Oak Processionary Moth (OPM)
Oak Processionary Moths (OPM) are a tree pest.
Accidentally introduced to Britain and first reported at several locations in south-west London in 2006, there are now several confirmed breeding sites in Southern England.
OPM caterpillars feed on the leaves of many species of Oak and, in large numbers, can severely defoliate trees and leave them vulnerable to other pests and diseases.
OPM caterpillars also present a risk to human health. Their tiny hairs contain a protein which can cause itchy skin rashes and, less frequently, eye and throat irritations and breathing difficulties in people and animals. The hairs can be blown on the wind or found in nests in or under infested trees.
The greatest risk period is May to July, but nests should always be avoided because they can contain thousands of shed hairs.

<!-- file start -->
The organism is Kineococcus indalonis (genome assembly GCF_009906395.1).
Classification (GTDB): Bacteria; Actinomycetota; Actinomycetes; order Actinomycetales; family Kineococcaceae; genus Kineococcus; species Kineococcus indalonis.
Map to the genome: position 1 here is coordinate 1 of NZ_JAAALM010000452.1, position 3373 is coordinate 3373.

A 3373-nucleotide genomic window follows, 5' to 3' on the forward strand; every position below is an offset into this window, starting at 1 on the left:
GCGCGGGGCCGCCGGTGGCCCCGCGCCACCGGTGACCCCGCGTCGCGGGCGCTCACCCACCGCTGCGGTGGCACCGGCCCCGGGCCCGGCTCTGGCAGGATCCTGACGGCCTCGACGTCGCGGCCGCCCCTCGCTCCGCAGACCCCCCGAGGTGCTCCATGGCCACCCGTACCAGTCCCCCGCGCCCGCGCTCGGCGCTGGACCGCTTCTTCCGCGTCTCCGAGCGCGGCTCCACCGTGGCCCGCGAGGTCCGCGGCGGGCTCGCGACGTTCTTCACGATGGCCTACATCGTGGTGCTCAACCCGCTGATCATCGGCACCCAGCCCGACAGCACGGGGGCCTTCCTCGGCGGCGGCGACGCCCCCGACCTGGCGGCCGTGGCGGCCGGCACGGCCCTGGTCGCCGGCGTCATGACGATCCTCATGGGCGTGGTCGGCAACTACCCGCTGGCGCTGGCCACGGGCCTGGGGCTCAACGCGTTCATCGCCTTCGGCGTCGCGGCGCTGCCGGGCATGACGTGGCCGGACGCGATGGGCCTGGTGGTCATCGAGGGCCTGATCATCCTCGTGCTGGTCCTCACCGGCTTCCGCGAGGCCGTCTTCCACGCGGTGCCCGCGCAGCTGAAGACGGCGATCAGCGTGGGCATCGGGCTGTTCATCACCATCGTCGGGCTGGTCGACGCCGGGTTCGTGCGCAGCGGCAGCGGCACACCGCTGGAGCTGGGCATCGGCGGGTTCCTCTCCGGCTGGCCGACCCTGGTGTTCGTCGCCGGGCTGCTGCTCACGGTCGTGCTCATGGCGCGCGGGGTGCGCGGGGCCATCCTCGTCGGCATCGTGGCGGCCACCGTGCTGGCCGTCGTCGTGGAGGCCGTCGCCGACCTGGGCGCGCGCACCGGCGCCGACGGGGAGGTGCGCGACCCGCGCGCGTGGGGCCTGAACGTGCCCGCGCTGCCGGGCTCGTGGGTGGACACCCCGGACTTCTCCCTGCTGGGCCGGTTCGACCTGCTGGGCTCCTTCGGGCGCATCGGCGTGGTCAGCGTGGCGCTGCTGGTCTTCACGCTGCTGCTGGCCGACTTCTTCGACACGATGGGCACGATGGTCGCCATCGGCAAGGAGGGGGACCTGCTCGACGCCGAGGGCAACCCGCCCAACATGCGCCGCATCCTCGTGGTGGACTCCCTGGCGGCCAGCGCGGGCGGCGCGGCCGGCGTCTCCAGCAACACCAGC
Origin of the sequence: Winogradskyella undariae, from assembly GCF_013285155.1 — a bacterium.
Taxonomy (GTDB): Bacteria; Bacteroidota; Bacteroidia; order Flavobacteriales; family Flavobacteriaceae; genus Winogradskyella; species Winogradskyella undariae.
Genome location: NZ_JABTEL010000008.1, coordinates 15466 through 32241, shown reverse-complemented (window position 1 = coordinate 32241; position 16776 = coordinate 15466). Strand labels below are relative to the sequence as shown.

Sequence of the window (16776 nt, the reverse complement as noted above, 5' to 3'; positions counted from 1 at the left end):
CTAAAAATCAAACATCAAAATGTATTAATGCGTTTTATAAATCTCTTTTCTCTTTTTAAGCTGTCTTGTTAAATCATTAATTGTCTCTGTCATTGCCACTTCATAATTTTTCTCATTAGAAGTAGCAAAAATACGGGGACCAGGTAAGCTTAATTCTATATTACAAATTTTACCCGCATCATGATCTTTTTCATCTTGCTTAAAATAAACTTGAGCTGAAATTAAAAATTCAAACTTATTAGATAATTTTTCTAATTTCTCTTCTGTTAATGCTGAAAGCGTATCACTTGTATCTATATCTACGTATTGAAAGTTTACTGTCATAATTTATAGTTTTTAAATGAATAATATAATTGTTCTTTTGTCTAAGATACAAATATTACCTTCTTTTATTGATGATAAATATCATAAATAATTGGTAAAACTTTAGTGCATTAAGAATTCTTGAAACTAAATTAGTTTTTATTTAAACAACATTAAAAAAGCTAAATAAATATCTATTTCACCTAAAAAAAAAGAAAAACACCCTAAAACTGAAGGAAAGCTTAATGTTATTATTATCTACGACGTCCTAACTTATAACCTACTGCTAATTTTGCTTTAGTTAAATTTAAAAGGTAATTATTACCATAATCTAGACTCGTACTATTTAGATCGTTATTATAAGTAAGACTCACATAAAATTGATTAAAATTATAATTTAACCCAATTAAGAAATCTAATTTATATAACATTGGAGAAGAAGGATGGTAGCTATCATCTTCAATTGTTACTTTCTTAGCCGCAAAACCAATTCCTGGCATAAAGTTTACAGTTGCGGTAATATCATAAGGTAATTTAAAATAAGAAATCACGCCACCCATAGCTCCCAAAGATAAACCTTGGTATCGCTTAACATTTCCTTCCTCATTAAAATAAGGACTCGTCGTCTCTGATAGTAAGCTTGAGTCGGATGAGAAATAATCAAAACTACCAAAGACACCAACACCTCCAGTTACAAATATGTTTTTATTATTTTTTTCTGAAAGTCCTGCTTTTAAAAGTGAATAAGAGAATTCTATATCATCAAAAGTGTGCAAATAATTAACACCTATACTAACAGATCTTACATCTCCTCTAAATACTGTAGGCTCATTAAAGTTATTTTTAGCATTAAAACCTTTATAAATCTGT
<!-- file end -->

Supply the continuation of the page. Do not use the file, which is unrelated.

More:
Further information is available from the Forestry Commission: OPM public information leaflet
If you see OPM nests or caterpillars they must be reported:
- To the Forestry Commission at email@example.com
- For trees on Tandridge District Council land, to the Council at: Tree reporting form
Health advice is available from the “Insects that bite or sting” area of the NHS Choices website http://www.nhs.uk/livewell/bites-and-stings/pages/insects-bugs-that-bite-sting.aspx